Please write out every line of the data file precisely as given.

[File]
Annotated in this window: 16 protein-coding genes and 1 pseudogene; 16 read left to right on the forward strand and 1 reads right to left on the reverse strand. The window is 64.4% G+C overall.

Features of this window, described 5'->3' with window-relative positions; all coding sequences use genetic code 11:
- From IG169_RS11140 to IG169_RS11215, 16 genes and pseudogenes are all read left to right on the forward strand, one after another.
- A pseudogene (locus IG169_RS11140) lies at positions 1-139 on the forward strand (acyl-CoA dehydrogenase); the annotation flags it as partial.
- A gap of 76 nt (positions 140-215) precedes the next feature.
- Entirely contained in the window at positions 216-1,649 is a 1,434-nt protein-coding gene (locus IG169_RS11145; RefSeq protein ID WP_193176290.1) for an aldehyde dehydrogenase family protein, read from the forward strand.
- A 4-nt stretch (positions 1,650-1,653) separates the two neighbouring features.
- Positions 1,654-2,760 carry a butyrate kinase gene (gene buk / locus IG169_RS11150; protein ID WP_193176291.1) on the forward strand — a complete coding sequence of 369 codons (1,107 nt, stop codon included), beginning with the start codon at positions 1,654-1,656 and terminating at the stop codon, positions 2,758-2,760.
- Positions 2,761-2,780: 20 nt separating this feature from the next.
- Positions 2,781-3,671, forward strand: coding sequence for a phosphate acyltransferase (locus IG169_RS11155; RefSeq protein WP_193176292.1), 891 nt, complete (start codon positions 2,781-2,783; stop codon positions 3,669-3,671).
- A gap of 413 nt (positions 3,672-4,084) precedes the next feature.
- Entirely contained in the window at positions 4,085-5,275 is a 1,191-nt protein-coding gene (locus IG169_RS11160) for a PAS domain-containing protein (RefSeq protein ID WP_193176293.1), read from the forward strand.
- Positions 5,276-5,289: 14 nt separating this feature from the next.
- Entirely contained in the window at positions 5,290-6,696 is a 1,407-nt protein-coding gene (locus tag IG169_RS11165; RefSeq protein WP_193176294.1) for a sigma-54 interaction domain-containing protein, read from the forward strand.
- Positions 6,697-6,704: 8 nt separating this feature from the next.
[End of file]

Annotated in this window: 16 protein-coding genes and 1 pseudogene; 16 read left to right on the forward strand and 1 reads right to left on the reverse strand. The window is 64.4% G+C overall.

Features of this window, described 5'->3' with window-relative positions; all coding sequences use genetic code 11:
- From IG169_RS11140 to IG169_RS11215, 16 genes and pseudogenes are all read left to right on the forward strand, one after another.
- A pseudogene (locus IG169_RS11140) lies at positions 1-139 on the forward strand (acyl-CoA dehydrogenase); the annotation flags it as partial.
- A gap of 76 nt (positions 140-215) precedes the next feature.
- Entirely contained in the window at positions 216-1,649 is a 1,434-nt protein-coding gene (locus IG169_RS11145; RefSeq protein ID WP_193176290.1) for an aldehyde dehydrogenase family protein, read from the forward strand.
- A 4-nt stretch (positions 1,650-1,653) separates the two neighbouring features.
- Positions 1,654-2,760 carry a butyrate kinase gene (gene buk / locus IG169_RS11150; protein ID WP_193176291.1) on the forward strand — a complete coding sequence of 369 codons (1,107 nt, stop codon included), beginning with the start codon at positions 1,654-1,656 and terminating at the stop codon, positions 2,758-2,760.
- Positions 2,761-2,780: 20 nt separating this feature from the next.
- Positions 2,781-3,671, forward strand: coding sequence for a phosphate acyltransferase (locus IG169_RS11155; RefSeq protein WP_193176292.1), 891 nt, complete (start codon positions 2,781-2,783; stop codon positions 3,669-3,671).
- A gap of 413 nt (positions 3,672-4,084) precedes the next feature.
- Entirely contained in the window at positions 4,085-5,275 is a 1,191-nt protein-coding gene (locus IG169_RS11160) for a PAS domain-containing protein (RefSeq protein ID WP_193176293.1), read from the forward strand.
- Positions 5,276-5,289: 14 nt separating this feature from the next.
- Entirely contained in the window at positions 5,290-6,696 is a 1,407-nt protein-coding gene (locus tag IG169_RS11165; RefSeq protein WP_193176294.1) for a sigma-54 interaction domain-containing protein, read from the forward strand.
- Positions 6,697-6,704: 8 nt separating this feature from the next.